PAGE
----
[Over the next week, I am posting a piece at at time of an essay I wrote reflecting on my trip to South America this summer.  This is the final installment.]

VI. Study Near

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Last summer, America celebrated the 200th birthday of Henry David Thoreau. Thoreau did not study abroad. Somewhat like Kant, he spent most of his life confined to a small territory. He went to Harvard, just a few miles down the road from his home in Concord, Mass. But in a way, Thoreau did study abroad; he just didn’t go very far. Thoreau’s study abroad was a mere two miles from his hometown: a modest wooden cabin he built in the woods by Walden Pond. Though he didn’t go far, he stayed a long time: two years. While commonly regarded as a founding father of American environmentalism, Thoreau was also a passionate advocate for what we today would call social justice. His time at Walden changed his perspective on Concord. Living on the fringes of town, he saw first-hand evidence of the marginalization of Concord’s vulnerable residents, including Irish immigrants and Native Americans. And, of course, he made a sustained case for civil disobedience a few years later. It may be a stretch, but perhaps Thoreau intuited what Pope Francis would confidently declare a century and a half later: that environmental and social justice go hand in hand. His time in the near abroad revealed the imperfections of the near.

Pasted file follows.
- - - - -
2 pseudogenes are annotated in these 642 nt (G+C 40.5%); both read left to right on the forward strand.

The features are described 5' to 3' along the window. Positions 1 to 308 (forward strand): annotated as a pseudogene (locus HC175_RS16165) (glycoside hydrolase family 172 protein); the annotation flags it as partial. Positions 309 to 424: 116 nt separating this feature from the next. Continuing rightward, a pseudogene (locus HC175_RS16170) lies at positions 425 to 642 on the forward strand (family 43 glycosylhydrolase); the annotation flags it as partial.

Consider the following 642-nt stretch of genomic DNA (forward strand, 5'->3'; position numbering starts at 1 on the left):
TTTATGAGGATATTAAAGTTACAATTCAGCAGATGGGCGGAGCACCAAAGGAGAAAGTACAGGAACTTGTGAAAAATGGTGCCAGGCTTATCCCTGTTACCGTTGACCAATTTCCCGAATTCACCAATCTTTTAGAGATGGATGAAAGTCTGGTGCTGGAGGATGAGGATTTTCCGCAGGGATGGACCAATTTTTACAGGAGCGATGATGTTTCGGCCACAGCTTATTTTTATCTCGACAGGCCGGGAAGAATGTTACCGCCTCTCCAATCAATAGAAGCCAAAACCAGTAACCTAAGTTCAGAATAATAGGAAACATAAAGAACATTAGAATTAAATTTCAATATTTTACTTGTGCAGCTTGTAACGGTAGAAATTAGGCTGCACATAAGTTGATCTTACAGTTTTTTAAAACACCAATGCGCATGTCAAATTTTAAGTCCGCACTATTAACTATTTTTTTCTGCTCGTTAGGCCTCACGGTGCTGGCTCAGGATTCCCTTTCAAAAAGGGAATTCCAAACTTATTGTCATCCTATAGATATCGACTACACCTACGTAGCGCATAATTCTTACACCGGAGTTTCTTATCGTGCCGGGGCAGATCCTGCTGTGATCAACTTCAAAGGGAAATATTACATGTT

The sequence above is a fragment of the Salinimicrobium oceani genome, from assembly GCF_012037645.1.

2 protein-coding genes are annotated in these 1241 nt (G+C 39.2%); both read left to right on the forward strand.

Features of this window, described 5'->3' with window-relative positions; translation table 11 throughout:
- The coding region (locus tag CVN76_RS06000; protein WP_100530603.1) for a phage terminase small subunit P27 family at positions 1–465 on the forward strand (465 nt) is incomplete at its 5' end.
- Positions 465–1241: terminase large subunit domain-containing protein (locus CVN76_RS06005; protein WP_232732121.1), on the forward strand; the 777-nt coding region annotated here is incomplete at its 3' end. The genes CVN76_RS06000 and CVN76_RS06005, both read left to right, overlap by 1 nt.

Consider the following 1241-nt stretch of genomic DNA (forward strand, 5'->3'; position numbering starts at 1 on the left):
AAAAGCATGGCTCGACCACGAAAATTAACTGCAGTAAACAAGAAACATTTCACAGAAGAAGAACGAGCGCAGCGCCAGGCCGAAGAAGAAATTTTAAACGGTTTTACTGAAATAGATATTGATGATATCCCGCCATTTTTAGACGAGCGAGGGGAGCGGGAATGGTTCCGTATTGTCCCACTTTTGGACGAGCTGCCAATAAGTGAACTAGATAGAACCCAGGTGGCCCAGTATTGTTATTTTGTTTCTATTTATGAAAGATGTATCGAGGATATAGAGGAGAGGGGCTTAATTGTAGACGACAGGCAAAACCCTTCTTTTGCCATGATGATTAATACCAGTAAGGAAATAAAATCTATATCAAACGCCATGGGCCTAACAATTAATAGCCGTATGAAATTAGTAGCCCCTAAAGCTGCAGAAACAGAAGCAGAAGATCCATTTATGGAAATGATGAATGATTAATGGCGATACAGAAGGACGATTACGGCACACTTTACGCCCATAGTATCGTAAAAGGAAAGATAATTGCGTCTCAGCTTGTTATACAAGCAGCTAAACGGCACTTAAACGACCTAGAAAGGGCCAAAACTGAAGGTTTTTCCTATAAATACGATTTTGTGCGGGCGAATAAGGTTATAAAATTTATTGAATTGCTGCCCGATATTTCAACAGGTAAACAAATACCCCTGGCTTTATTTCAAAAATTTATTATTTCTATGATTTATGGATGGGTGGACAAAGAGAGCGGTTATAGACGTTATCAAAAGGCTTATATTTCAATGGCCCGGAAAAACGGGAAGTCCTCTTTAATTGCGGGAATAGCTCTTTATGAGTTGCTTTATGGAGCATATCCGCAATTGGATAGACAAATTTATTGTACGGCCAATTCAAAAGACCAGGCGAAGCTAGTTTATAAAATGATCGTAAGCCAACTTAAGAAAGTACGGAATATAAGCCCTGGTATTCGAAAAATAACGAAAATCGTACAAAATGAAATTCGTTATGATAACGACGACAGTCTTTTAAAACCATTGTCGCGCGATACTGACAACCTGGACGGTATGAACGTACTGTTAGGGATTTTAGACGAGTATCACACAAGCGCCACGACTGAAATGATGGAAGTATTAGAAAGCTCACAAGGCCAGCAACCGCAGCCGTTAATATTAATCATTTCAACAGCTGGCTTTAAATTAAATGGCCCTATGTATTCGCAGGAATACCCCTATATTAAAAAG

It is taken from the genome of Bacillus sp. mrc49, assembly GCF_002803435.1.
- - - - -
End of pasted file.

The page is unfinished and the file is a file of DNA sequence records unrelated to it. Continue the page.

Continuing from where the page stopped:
We have little trouble finding the familiar in the foreign. We are terrible at finding the foreign in the familiar. If travel is not at least a little bit scary and hard and humbling, it’s not travel. It’s tourism. The challenge is not making sense of the new place. It’s not being a tourist at home. This was Thoreau’s signature talent—to daily encounter his tiny territory as an exotic land rich with mystery, never fully known. Travel, rightly done, can teach us how to inhabit our homeland with reverence and awe.

If I were speaking with a student coming back from study abroad, I would ask them some of the following questions: Not where did they go, but why? Not what did you get out of it, but how did it get to you? Who got to you? What stories struck you? What demands do they make on your own? On your country’s?

Ultimately, I suspect that human rights draw their power not from logical arguments, abstract moral principles, or international agreements—important though these are–but from the experiences of recognition, the memories that ravel about them, and the stories we spin from their ragged thread.